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Prospect ranking is similar to picking stocks to invest in. With both areas of focus, you have to consider a number of variables, including overall long-term value, as well as how quickly you want or need a return. Investment advisors will often analyze an investor’s risk appetite to help choose the right investments. If you have a significant period of time to sit on your investments, you should probably consider a higher-risk portfolio. If you have a shorter time frame in mind, then you should take a safer approach. If you’re somewhere in the middle, which is where a lot of people end up, then you want to take a balanced approach.

Similar considerations should be had in dynasty leagues when investing in prospects. I personally like to run my teams with a balanced approach as I try to win now and for the future. I have a healthy number of prospects playing in Double-A or Triple-A but I also take some flyers on guys I think will be impact players later on. I did it with Vlad Guerrero Jr. in multiple leagues, as well as with Fernando Tatis Jr. I acquired both of them when they were still in rookie ball. And more recently, I had the same approach with Wander Franco. There is still some risk, though, with a balanced approach. I got burned on both Juan Soto and Ronald Acuna Jr. because their respective clubs pushed them up to the Majors more quickly than anticipated. I was sitting in wait until they spent enough time in Double-A to mitigate some of the risks before I attempted to acquire them.

During the 2019 baseball season, you’ll get to read a number of recurring features from me looking at impact rookies for 2019, 2020 and even beyond in an effort to help you with your prospect investments. I don’t want any of our readers to get burned with their investment strategy. Today, we kick off the series perusing impact rookies for 2020.

Editor's Note: Get any full-season MLB Premium Pass for 50% off, with exclusive access to our season-long articles, 15 in-season lineup tools and over 200 days of expert DFS research/tools. Sign Up Now!

 

Top MLB Prospects to Watch

1. Carter Kieboom, SS, Nationals (AAA)

The recently-broken finger of Nationals shortstop Trea Turner could push Kieboom into the 2019 impact zone, rather than the 2020 list but I’m going to wait for a week and see where the injury replacement comes from before making that move. Previously, it looked like Turner and second baseman Brian Dozier would almost assuredly block the young prospect until 2020.

2. Dylan Cease, RHP, White Sox (AAA)

The White Sox starting rotation has had a strong beginning to the 2019 season. Bounce-back seasons from Carlos Rodon and Ivan Nova could mean that Cease won’t pile up meaningful innings until 2020 — which gives the Sox one more year to get the youth movement going.

3. Christian Pache, OF, Braves (AA)

After spending just 29 games at Double-A in 2018, the Braves do the wise thing and return him to level to begin the year. This is probably the year he really breaks out. He does a lot of great things with his speed and defense already but it’s the bat that’s a sleeping giant. Pache needs to become less aggressive and wait out the pitcher’s pitches for something in the hitter’s zone. He already produces some outstanding exit velocity and line-drive numbers; he also needs to lift the ball more.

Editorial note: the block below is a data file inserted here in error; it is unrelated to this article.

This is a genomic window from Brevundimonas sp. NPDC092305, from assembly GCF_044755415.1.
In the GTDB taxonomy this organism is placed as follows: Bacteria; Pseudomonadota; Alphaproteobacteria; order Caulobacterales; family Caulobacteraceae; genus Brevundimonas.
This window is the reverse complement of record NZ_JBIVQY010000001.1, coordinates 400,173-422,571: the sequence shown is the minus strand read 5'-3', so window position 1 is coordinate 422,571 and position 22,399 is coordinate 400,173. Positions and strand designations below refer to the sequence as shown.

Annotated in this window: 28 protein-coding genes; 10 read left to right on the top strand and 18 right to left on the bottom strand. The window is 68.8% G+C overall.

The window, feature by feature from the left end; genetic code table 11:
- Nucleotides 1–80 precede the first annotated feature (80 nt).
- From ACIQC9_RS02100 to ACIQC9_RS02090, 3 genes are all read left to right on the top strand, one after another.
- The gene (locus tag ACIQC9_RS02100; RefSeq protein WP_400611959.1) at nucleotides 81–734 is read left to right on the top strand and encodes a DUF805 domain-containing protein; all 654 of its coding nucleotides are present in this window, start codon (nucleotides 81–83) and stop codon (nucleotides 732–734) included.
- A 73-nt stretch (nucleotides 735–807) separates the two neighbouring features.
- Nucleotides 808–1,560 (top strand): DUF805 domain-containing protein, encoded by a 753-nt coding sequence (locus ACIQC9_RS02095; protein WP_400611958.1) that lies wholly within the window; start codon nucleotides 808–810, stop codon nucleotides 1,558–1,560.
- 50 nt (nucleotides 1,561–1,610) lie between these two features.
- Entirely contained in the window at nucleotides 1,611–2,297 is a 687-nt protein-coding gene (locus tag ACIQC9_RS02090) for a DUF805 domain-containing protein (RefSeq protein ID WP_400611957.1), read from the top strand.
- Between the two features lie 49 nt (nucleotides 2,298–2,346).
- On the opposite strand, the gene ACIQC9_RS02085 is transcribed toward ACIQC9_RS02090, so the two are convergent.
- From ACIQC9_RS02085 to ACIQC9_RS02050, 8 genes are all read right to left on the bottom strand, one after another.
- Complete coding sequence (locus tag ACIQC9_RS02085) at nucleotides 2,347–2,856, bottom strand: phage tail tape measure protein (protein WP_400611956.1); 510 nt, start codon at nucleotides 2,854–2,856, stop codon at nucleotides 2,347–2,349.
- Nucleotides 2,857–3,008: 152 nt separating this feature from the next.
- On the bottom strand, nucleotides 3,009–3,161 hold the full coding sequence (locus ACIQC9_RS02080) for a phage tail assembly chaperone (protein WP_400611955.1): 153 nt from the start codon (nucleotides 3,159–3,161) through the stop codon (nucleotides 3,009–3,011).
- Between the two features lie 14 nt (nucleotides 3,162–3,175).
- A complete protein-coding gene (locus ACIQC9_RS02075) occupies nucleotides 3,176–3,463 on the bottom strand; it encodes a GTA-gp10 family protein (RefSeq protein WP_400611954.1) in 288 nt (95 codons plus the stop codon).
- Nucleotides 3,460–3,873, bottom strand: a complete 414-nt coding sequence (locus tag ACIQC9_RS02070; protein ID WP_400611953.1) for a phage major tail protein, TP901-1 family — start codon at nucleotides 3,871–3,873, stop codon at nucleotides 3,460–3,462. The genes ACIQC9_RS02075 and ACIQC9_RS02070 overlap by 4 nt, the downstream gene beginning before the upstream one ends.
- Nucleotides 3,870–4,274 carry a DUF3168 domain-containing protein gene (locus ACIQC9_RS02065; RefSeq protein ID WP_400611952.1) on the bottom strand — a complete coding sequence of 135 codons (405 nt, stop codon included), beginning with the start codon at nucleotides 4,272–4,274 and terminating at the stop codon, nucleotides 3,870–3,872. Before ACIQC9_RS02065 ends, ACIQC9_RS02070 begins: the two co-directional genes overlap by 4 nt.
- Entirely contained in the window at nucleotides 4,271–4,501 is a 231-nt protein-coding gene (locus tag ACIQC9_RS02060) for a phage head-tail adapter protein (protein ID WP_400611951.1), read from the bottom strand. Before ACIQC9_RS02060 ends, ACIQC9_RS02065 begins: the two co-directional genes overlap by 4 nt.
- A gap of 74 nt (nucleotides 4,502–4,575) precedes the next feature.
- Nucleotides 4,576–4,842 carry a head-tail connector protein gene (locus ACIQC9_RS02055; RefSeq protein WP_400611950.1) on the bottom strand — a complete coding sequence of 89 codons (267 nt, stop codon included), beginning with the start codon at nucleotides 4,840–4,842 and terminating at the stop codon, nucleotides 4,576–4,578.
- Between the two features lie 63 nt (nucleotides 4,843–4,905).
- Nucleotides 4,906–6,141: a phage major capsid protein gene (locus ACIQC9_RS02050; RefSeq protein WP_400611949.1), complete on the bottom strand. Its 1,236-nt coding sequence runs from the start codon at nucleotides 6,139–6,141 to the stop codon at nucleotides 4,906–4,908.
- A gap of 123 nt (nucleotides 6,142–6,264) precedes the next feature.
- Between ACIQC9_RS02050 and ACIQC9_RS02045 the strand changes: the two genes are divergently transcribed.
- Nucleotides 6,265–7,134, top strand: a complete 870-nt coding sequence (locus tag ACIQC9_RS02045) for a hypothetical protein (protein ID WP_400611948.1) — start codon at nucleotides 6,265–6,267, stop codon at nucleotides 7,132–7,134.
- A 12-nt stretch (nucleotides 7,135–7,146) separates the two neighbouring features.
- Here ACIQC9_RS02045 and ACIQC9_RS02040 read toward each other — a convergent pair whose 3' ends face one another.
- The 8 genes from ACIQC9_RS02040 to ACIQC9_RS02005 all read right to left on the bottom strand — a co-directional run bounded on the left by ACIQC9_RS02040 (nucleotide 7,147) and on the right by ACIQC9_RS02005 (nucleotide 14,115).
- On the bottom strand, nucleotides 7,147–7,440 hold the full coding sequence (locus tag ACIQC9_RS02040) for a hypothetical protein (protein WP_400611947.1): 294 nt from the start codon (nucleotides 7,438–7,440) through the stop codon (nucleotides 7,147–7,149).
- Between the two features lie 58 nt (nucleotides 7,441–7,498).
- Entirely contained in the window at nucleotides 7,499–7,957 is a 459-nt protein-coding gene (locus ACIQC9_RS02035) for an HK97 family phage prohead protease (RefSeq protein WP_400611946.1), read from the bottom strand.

4. Keston Hiura, 2B, Brewers (AAA)

Hiura is another player that could be listed on the 2019 impact list but I’m not ready to make that call with some decent middle infield depth in Milwaukee and the club on a hunt for a playoff spot (making it less likely they’d push an unproven rookie into a key role). I’m a little surprised Hiura was pushed to Triple-A to start the year given his solid-but-unspectacular showing in a Double-A last year, which was also in a hitter’s league.

5. Austin Riley, 3B, Braves (AAA)

Another Braves prospect waiting for an opportunity, Riley has some massive power potential but he’s currently blocked by Josh Donaldson. On the plus side (for Riley) Donaldson is unlikely to stay healthy for a full season if the past couple of years are any indication. But I’m not sure Riley will have enough opportunity to compile enough meaningful at-bats in 2019 to be relevant.

6. Taylor Trammell, OF, Reds (AA)

I’m also a huge fan of Trammell and he’s another player that I think will really break out in 2019 with an eye towards having a big MLB impact next year. He’s athletic, loaded with tools and has raw power just waiting to explode. There is 20/20 (HR/SB) potential here.

7. Nick Madrigal, 2B, White Sox (A+)

The first-round selection of the Sox in 2018, Madrigal played at three levels during his pro debut and topped out at High-A ball. He’ll return to that level in 2019 but if he could move quickly if he continues to hit more than .300. The big thing I’d like to see from him in 2019 is more extra-base hits as I question how well he’ll fare against more mature pitching.

8. Ian Anderson, RHP, Braves (AA)